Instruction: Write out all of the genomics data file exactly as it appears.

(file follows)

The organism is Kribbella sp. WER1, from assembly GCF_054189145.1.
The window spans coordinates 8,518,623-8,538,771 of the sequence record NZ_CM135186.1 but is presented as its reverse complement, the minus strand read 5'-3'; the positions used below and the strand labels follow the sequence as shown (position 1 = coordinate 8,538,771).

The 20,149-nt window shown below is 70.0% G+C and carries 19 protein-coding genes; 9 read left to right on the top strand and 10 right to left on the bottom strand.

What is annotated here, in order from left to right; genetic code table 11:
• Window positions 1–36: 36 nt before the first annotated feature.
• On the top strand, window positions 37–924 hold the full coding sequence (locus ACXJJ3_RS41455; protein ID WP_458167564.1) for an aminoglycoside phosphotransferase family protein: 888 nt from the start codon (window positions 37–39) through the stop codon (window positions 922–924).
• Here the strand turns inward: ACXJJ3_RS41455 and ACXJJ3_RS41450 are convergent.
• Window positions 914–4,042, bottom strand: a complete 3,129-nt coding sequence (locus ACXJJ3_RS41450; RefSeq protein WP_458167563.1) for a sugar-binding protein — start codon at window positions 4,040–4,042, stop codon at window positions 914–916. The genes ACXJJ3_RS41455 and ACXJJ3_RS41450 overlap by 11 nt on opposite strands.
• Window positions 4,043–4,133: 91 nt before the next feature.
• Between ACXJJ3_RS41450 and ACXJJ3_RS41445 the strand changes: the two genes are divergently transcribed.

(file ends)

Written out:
The organism is Kribbella sp. WER1, from assembly GCF_054189145.1.
The window spans coordinates 8,518,623-8,538,771 of the sequence record NZ_CM135186.1 but is presented as its reverse complement, the minus strand read 5'-3'; the positions used below and the strand labels follow the sequence as shown (position 1 = coordinate 8,538,771).

The 20,149-nt window shown below is 70.0% G+C and carries 19 protein-coding genes; 9 read left to right on the top strand and 10 right to left on the bottom strand.

What is annotated here, in order from left to right; genetic code table 11:
• Window positions 1–36: 36 nt before the first annotated feature.
• On the top strand, window positions 37–924 hold the full coding sequence (locus ACXJJ3_RS41455; protein ID WP_458167564.1) for an aminoglycoside phosphotransferase family protein: 888 nt from the start codon (window positions 37–39) through the stop codon (window positions 922–924).
• Here the strand turns inward: ACXJJ3_RS41455 and ACXJJ3_RS41450 are convergent.
• Window positions 914–4,042, bottom strand: a complete 3,129-nt coding sequence (locus ACXJJ3_RS41450; RefSeq protein WP_458167563.1) for a sugar-binding protein — start codon at window positions 4,040–4,042, stop codon at window positions 914–916. The genes ACXJJ3_RS41455 and ACXJJ3_RS41450 overlap by 11 nt on opposite strands.
• Window positions 4,043–4,133: 91 nt before the next feature.
• Between ACXJJ3_RS41450 and ACXJJ3_RS41445 the strand changes: the two genes are divergently transcribed.